Nuclear dangers from North Korea: Managing the risks to the U.S. and Russia

Joshua H. Pollack writes: Among the most disturbing aspects of the North Korean nuclear problem today is the lack of a common perspective between Washington and Moscow. More than any other government, Russian authorities have been reluctant to acknowledge the emergence of a genuine nuclear and missile threat from North Korea to the United States. This perceptual gap is more than a mere irritant. Without corrective actions, it poses a grave danger to the United States and Russia alike, one that goes well beyond a handful of North Korean nuclear bombs.

For their own reasons, the North Koreans are irked by Russian attitudes. Returning from a recent official visit to Pyongyang, Russian lawmaker Anton Morozov said that senior North Korean officials had shared some news with his delegation: They are preparing another flight-test of a missile capable of reaching the mainland United States. He said that the North Koreans had explained the capabilities of the missile in some detail, describing its range and reentry technology, as well as the technology to “control” the warhead, a possible reference to guidance systems. All three points have come into question at various times.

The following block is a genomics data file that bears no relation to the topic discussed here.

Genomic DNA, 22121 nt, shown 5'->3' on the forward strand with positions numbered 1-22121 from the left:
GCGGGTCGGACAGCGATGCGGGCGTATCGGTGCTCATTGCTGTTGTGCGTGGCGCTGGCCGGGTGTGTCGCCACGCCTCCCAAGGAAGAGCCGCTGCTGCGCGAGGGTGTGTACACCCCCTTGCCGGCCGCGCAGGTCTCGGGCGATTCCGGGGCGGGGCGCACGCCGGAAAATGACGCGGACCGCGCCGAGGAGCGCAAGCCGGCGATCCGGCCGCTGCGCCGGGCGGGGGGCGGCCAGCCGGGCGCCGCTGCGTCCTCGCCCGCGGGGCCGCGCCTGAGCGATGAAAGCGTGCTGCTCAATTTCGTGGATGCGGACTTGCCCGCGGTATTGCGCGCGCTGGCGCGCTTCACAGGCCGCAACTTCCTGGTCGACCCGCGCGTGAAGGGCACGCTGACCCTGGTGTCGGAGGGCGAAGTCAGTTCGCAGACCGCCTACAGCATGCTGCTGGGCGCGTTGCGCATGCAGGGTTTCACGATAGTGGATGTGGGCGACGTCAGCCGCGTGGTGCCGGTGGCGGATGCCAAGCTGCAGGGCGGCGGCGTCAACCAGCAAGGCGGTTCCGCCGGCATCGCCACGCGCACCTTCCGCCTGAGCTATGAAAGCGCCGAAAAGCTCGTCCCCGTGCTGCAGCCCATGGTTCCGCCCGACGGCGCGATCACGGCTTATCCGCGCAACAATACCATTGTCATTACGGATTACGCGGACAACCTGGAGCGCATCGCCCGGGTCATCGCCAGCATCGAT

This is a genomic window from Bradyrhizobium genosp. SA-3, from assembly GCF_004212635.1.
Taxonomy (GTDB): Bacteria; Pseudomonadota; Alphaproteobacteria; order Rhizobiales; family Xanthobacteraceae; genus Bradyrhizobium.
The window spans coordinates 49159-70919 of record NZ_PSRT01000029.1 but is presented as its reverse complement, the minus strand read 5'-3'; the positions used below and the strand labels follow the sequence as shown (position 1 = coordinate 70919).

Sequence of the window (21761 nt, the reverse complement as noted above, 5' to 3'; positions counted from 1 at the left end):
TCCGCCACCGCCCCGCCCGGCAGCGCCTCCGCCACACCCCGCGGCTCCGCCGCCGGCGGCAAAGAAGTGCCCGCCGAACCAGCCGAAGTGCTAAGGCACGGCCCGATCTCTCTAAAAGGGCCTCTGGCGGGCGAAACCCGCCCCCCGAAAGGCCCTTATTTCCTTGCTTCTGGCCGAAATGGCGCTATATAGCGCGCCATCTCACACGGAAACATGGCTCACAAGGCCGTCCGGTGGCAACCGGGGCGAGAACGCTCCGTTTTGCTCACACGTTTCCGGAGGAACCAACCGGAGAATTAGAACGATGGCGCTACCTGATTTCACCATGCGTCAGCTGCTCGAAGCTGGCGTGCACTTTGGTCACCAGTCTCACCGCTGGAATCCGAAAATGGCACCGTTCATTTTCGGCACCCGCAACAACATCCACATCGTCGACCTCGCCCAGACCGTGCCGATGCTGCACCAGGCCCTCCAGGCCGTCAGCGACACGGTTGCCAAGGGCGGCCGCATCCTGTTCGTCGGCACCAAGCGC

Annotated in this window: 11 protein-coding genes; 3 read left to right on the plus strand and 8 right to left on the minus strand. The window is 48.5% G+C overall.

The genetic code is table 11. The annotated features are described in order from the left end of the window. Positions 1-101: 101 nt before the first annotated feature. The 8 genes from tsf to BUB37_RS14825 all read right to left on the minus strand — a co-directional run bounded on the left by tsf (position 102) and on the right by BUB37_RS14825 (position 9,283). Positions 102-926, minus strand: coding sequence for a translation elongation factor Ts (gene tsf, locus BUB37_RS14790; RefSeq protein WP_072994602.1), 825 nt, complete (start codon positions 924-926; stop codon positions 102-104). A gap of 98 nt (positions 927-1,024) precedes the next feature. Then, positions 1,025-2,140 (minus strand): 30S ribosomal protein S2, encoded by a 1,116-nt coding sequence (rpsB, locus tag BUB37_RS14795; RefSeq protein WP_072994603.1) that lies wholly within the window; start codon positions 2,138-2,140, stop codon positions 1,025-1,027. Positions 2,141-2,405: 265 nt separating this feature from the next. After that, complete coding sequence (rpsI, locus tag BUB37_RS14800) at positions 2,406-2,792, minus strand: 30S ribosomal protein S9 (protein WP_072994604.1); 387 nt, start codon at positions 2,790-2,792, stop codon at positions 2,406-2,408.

No reason for this unusual presentation was given, but there is a likely explanation. Russian leaders, including President Vladimir Putin, have so far insisted that North Korea’s pair of flight-tests in July 2017 did not demonstrate an intercontinental ballistic missile (ICBM) with the ability to reach North America. In taking this stance, the Russians have slighted the North Koreans and given them a desire to disabuse Moscow of the idea. [Continue reading…]

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